Analytical Workflows in Discovery Net. In Data Mining Techniques in Grid
Computing Environments (editor W. Dubitzky), John Wiley & Sons, 2008.
 *S. AlSairafi, F. S. Emmanouil, M. Ghanem, N. Giannadakis, Y. Guo, D.
Kalaitzopoulos, M. Osmond A. Rowe, J. Syed and P. Wendel. The design of
Discovery Net: towards open grid services for knowledge discovery. The
International Journal on High Performance Computing Applications, Special
issue on Grid Computing: Infrastructure and Applications, 17(3): 297-315,
 R. Han, L. Guo, M. Ghanem, M. Osmond and Y. Guo. Enabling Cost-Aware
and Adaptive Elasticity of Multi-tier Cloud Applications. Special Issue on
Cloud Computing, Journal of Future Generation Computer Systems, 2012.
Grants that directly funded the underpinning research
[i] Discovery Net: An e-Science Test Bed for High Throughput Informatics.
EPSRC GR/R67750/01. Y. Guo (PI), £2,082,704, October 2001 — March 2005.
[ii] PLATFORM: Discovery Sciences Research Group: Applying Real-time Data
Mining for Large Scale Scientific Applications. EPSRC EP/C53492/1. Y. Guo
(PI), £ 409,411, October 2005 — September 2010.
[iii] U-BIOPRED: Translational Medicine for Airway System Disease.
EU-IMI. Y. Guo (CI). €20,685,241, June 2010 — May 2014.
[iv] Digital City Exchange. EPSRC EP/I038837/1. Y. Guo (CI), £5,930,480,
October 2011 — September 2016.
[v] Elastic Sensor Networks: Towards Attention-Based Information
Management in Large-Scale Sensor Networks. EPSRC EP/H042512/1. Y. Guo
(PI), £471,777, June 2010 — December 2013.
[vi] eTRIKS : European Translational Informatics and Knowledge Management
Services EU-IMI. Y. Guo (PI). € 23,700,000, October 2012 — September 2017.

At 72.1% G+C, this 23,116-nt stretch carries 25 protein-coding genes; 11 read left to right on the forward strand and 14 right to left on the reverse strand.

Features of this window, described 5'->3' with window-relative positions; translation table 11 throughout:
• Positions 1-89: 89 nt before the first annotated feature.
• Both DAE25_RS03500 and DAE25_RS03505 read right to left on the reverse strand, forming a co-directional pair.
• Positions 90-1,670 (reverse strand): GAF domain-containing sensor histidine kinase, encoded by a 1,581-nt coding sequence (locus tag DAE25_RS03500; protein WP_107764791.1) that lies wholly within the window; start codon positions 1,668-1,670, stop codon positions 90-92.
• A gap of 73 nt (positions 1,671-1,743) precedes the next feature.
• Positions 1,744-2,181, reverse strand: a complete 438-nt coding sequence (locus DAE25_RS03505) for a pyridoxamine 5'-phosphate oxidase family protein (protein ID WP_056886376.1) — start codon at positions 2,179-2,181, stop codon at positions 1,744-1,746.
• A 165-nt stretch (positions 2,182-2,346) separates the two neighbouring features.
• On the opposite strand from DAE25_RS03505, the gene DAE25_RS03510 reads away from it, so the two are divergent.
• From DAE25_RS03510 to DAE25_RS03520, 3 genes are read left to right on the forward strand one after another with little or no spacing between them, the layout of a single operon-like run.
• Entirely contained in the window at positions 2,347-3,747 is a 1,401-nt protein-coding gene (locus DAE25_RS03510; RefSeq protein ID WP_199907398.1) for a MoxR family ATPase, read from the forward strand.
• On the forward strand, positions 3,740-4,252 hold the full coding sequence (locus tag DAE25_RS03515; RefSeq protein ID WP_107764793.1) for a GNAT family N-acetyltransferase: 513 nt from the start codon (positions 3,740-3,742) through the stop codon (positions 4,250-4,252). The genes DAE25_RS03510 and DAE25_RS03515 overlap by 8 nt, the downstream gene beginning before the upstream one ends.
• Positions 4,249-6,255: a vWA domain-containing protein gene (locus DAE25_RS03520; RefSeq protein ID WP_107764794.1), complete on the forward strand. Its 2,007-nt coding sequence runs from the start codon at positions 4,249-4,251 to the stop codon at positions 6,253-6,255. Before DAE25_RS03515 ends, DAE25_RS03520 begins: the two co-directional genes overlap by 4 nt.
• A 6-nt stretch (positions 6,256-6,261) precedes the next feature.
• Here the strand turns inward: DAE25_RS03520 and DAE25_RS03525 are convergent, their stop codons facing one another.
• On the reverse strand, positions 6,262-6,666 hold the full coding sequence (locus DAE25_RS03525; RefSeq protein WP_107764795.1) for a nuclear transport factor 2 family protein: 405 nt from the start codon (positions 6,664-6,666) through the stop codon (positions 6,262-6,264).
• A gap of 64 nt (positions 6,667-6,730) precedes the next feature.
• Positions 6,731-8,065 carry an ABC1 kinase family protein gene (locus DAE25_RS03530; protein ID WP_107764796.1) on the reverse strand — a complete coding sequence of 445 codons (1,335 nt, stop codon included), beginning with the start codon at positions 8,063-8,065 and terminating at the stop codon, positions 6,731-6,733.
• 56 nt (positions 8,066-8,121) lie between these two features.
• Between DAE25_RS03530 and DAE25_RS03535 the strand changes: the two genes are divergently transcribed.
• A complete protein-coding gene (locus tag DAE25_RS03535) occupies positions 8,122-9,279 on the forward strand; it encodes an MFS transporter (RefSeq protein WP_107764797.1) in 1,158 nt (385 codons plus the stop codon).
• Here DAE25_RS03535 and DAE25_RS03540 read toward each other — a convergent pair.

Details of the impact
InforSense was formed as a spinout company from the Department of
Computing, Imperial College London in 1999 by Professor Yike Guo. In 2002,
Imperial College assigned the intellectual property rights of the
technology developed in the Discovery Net e-Science Pilot Project to
InforSense for commercialisation. The company was merged with IDBS in June
InforSense: In 2003, after winning the "Most Innovative Data
Intensive Application Award" at Supercomputing 2002, the company put
in place its first organized sales force, with a focus on Life Sciences
bringing it the first pharmaceutical customer (GSK). In 2007, InforSense
was ranked amongst the top 25 fastest growing private technology companies
in the UK by The Sunday Times and was included in the 2008 Red Herring
Finalist of Top 100 Companies in Europe. The company grew from 5 to 150
employees between 2002 and 2009, with a customer base of nearly 100, 70%
of which are Fortune 200 companies and all major pharmaceutical companies
(including GSK, AZ, Novartis, Roche, Bayer, Pfizer, J&J, Ely Lilly).
InforSense generated over £15M sales before merging with IDBS in June
2009. IDBS became the world's second largest life science informatics
company, and then became the world-leading provider of translational
informatics solutions. [A]
IDBS: The IDBS healthcare informatics technology is directly based
on InforSense's technology. The merger allowed IDBS to start its
healthcare informatics business with 8 large healthcare organizations as
new customers [A, B, H]. The 2010 Company Report of IDBS [G] shows a 29%
increase in revenue since the takeover. The company now has 275 employees
worldwide and revenues of $50M with subsidiaries in UK, USA, France, Japan
and China. Prof. Guo has been the Chief Innovation Officer since the
merger. Through IDBS [C], the technologies such as analytical workflow,
research provenance management and collaborative support, developed in the
underpinning research within the Department are currently used by more
than 200 pharmaceutical companies, major healthcare providers, global
leaders in medical research, and high tech companies to manage and analyse
large scale research data for industrial R&D and clinical research
[A]. IDBS won the Queen's Award for International Trade 2011 for
outstanding business performance and technology innovation.
Pharmaceutical and Healthcare Industry Impact
The main impact of the developed technology is felt in the area of drug
discovery and translational medicine research:
- Drug-discovery research where genomic, proteomic and metabolomic data
have to be integrated with chemical information, imaging and textual
data in the same analysis pipelines, with the aim of discovering and
developing new drugs , [F].